This is a follow up on beamer's fragile frame as default. What are the drawbacks of setting the default frame to be fragile (or passing the optional fragile argument to all frames). The beamer user guide says

If a frame contains fragile text, different internal mechanisms are used to typeset the frame to ensure that inside the frame the character codes can be reset. The price of switching to another internal mechanism is that either you cannot use overlays or an external file needs to be written and read back (which is not always desirable).

Presumably writing and reading a file takes time and so this increases the time it takes to compile, but are there things that do not work in a fragile frame?

As for an MWE:

\def\foo{Something that makes the fragile frame fail is: }

I am trying to understand what \foo would need to be defined as to cause problems.

  • 4
    The only issue that I remember encountering so far is in debugging. If you get an error (e.g. \foo is undefined), then without fragile, you get the line number of the \end{frame} in which the error occurred. On the other hand, with fragile, you just get the line number within the frame (the .vrb file), not of the frame itself. Oct 3 '13 at 21:27
  • 1
    It's difficult to define a new command in a fragile frame. Nov 7 '13 at 0:10
  • @PaulGaborit Doing \newcommand{\bar}{bar} inside a fragile frame doesn't work, but \def\bar{}\renewcommand{\bar}{bar} does work. I think \newcommand fails because of the writing a file and reading it back in issue, making this a potential answer. That said, the need to use \newcommand within a frame and the simple work around, means it is not much of a drawback.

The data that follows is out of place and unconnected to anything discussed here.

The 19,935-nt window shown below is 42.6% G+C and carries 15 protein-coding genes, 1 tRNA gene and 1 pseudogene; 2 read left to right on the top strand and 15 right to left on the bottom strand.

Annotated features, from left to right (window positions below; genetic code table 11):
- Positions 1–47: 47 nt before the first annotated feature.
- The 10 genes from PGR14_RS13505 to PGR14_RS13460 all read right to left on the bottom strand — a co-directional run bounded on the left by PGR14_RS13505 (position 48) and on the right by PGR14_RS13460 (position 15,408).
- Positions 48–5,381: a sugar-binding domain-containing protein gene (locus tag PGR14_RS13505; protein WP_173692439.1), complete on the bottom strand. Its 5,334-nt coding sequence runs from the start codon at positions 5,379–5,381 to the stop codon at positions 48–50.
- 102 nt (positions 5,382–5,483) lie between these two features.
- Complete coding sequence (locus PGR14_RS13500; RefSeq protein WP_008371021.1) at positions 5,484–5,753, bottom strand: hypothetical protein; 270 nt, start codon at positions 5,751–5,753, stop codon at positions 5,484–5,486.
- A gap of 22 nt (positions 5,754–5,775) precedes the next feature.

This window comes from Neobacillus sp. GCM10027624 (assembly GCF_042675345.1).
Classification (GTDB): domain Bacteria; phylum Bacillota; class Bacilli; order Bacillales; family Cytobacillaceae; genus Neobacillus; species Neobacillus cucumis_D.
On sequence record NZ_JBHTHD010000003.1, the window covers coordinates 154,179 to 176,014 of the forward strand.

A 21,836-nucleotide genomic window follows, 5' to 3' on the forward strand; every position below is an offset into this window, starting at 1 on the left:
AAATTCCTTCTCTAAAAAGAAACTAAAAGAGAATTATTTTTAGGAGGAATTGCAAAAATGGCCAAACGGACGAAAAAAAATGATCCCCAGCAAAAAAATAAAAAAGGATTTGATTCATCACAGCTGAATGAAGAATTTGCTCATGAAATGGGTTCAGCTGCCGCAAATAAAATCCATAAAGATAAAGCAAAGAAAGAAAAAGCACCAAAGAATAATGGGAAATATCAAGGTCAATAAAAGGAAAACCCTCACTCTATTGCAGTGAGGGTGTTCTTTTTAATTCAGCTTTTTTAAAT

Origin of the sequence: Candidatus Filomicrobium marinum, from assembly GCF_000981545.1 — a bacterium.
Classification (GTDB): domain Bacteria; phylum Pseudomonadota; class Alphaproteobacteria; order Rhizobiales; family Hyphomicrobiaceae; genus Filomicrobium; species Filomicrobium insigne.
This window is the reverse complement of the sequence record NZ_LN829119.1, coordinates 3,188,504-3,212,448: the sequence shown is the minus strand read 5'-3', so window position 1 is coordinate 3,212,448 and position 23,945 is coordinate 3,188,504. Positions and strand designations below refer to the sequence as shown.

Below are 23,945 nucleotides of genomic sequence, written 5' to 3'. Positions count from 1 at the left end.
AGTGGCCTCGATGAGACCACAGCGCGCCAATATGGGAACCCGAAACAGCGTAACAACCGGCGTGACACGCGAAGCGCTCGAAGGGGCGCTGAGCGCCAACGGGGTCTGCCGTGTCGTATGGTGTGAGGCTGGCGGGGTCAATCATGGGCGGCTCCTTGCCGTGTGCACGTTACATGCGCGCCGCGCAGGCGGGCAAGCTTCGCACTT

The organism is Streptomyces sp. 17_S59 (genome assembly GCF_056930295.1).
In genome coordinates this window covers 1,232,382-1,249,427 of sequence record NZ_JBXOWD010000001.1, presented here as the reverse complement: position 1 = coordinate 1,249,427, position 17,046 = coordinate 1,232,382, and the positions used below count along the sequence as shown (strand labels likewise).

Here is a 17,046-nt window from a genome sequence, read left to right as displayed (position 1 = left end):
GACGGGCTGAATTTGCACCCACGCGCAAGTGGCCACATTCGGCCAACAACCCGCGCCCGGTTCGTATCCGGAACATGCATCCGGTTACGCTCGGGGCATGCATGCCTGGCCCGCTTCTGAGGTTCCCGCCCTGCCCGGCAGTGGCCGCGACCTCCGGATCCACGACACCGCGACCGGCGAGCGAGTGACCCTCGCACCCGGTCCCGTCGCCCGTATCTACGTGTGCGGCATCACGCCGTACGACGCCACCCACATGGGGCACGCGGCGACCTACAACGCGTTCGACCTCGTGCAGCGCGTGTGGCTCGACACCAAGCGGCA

– StrongBad
    Nov 7 '13 at 10:56
  • @StrongBad Any verbatim stuff doesn't work inside a non-fragile frame (i.e. source code listings). Jan 26 '14 at 16:30
  • 1
    See tex.stackexchange.com/questions/159172/… for one case in which the need to use fragile proved problematic and the solution to the problem involved an alternative approach which avoided the need for fragile.
    – cfr
    Feb 12 '14 at 1:17

there are no important drawbacks. It is also possible to define a new environment with the fragile option:







With fragile every contents is written into an external file and read back. Not a big deal but makes compiling slow. However, fragile is needed for verbatim material.

  • 1
    Well, does that mean that the option is useless and it should be activated always directly by the class? That seems strange to me :-/
    – yo'
    Feb 15 '14 at 21:26
  • 14
    no, with fragile every contents is written into an external file and read back. Not a big deal but makes compiling slow.
    – user2478
    Feb 15 '14 at 21:28

See this thread. Apparently the fragile option is incompatible with the allowframebreaks option, without some awkward finagling. So that's one drawback, in addition to the much slower compilation mentioned in the comments of the accepted answer.

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